Peering Into the Teen Brain: What Does Risky Behavior Look Like?
Using drugs is risky. Many teens who use drugs add to the risk by doing other dangerous things, like stealing to get money for drugs, injecting drugs, driving drunk or drugged, fighting, using weapons, and more. Of course, the more risks somebody takes, the greater the chance they’ll eventually face consequences like jail time, serious injury, or even death.
But some teens keep right on taking those risks, even though they get plenty of information about the dangers of drug use from their family, at school, and from other sources like this blog. Why? Is it peer pressure? Are some teens just more attracted to risk? Or is it something else?
Researchers are getting closer to understanding one important factor behind the risky choices of teens who use drugs. It has to do with the brain.
Taking pics of brain strain
In a recent study, researchers took pictures of the brains of two groups of teens who played a game in which they made a series of choices between engaging in either a cautious behavior or a risky one. The first group of teens had substance use problems, or other problems controlling their behavior; the other group did not.
Each teen started the game with $5.00. Choosing a cautious behavior would earn the teen one cent; each risky behavior would either win them five cents or lose 10 cents. So being cautious earned a definite but small reward, which added up as the game went on. Being risky would make the teens win big or lose bigger. The chances of winning declined over the course of the game, so if the teens kept making the risky choice, eventually they would lose their money.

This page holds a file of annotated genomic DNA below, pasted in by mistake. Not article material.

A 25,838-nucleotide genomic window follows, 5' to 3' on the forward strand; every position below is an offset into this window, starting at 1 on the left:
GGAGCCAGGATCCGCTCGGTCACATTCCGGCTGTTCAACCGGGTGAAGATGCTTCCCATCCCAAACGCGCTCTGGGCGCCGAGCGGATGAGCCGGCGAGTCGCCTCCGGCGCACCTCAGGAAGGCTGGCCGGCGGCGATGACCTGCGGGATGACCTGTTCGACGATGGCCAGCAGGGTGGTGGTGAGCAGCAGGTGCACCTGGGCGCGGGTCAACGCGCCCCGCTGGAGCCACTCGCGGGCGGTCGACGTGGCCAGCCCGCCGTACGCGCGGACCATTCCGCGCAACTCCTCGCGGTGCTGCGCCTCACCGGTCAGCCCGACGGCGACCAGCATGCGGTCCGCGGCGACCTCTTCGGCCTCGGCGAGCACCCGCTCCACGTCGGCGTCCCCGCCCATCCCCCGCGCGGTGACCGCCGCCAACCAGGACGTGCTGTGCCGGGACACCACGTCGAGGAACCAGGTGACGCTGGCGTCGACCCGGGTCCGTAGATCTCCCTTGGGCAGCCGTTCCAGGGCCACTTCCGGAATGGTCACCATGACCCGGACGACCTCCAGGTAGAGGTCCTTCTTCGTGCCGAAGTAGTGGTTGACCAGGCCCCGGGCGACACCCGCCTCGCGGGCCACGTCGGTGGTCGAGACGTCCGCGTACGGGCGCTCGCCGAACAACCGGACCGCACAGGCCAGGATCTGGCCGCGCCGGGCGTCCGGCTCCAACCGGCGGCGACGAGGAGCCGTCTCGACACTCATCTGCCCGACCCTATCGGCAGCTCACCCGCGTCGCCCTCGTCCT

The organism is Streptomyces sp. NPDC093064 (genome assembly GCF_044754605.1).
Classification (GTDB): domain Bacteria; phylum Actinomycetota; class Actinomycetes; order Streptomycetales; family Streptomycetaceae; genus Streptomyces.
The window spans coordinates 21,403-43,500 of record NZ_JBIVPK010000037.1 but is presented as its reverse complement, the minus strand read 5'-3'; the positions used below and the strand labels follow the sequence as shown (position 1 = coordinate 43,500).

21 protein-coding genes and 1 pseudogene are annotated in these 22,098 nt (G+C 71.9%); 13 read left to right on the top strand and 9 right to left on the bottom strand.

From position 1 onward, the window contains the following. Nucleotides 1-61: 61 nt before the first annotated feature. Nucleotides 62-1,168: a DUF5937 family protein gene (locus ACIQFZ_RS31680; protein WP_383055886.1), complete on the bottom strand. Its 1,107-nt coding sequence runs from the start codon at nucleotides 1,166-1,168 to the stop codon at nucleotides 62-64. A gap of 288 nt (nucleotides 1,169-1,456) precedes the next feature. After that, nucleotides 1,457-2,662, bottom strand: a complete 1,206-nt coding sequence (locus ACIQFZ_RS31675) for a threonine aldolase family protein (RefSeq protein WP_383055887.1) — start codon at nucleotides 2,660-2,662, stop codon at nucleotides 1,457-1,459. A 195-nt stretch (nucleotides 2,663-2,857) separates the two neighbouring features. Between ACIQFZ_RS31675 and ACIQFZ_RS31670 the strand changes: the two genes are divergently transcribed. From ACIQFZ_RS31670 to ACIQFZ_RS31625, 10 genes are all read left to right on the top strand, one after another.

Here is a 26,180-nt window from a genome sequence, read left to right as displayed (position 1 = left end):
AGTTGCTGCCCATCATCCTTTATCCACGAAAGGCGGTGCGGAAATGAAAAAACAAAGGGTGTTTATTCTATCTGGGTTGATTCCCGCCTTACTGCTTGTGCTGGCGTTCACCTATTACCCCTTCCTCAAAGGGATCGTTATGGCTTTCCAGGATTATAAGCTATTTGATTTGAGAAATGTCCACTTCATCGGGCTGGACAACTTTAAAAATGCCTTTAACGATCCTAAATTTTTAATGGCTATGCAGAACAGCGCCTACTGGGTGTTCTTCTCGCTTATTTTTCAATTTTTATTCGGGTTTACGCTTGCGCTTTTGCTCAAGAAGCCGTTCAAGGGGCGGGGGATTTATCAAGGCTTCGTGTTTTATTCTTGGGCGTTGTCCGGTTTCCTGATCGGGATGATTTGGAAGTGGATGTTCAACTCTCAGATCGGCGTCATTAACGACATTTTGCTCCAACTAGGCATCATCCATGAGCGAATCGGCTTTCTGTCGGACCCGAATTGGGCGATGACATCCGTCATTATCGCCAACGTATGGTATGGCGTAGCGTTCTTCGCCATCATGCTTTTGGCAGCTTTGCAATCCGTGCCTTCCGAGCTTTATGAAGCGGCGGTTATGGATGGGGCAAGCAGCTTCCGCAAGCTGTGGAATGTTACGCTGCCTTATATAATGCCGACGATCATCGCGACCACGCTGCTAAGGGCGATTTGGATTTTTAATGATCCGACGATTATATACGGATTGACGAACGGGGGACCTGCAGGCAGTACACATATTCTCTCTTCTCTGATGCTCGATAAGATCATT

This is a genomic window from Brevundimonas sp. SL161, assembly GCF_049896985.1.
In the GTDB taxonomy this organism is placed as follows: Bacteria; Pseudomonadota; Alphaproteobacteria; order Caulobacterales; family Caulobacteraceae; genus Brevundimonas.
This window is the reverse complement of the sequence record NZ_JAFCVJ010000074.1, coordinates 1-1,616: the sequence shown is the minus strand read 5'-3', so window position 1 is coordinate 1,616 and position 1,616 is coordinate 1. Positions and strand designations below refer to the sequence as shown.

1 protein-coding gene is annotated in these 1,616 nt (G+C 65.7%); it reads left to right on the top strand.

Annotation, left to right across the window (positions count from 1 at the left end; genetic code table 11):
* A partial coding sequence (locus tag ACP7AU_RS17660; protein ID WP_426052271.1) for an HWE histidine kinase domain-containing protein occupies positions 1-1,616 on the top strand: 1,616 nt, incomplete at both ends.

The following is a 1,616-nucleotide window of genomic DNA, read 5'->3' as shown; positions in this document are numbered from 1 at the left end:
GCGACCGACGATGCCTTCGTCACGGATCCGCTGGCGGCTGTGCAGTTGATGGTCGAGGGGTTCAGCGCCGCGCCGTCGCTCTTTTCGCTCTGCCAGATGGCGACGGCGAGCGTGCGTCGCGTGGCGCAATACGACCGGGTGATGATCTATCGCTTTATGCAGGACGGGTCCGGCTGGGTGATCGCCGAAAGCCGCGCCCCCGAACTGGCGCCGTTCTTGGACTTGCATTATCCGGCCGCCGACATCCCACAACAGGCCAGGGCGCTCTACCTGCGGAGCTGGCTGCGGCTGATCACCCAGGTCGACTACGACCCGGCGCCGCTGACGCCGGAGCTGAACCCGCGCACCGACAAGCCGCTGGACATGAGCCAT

Brain scans showed how much electrical activity happened in each teen’s brain while they were making their decisions, and revealed the brain areas that were most active during each decision they made.
When the teens made decisions leading to the cautious behaviors, the brains of the teens without substance use problems had more electrical activity than the brains of teens with substance use disorders. When the teens made decisions leading to risky behaviors, the same thing happened: those without substance problems had “busier brains” than those with substance problems. (See the brain images above.)
Lying down on the job
In other words, the brains of teens with substance use disorders just don't work as hard as the brains of typically developing teens when they're deciding between taking a risky or a cautious action. That could help explain why substance-using teens tend to take more risks: They don’t think as much about the possible consequences.
Lots of questions remain. Are these differences in brain activity the result of the drugs some teens use? Or were the differences there before the drug use began, maybe making it easier for them to start using the drug without considering the possible consequences?
We’ll know more as the research continues. But clearly, it pays to think twice before deciding to risk your health.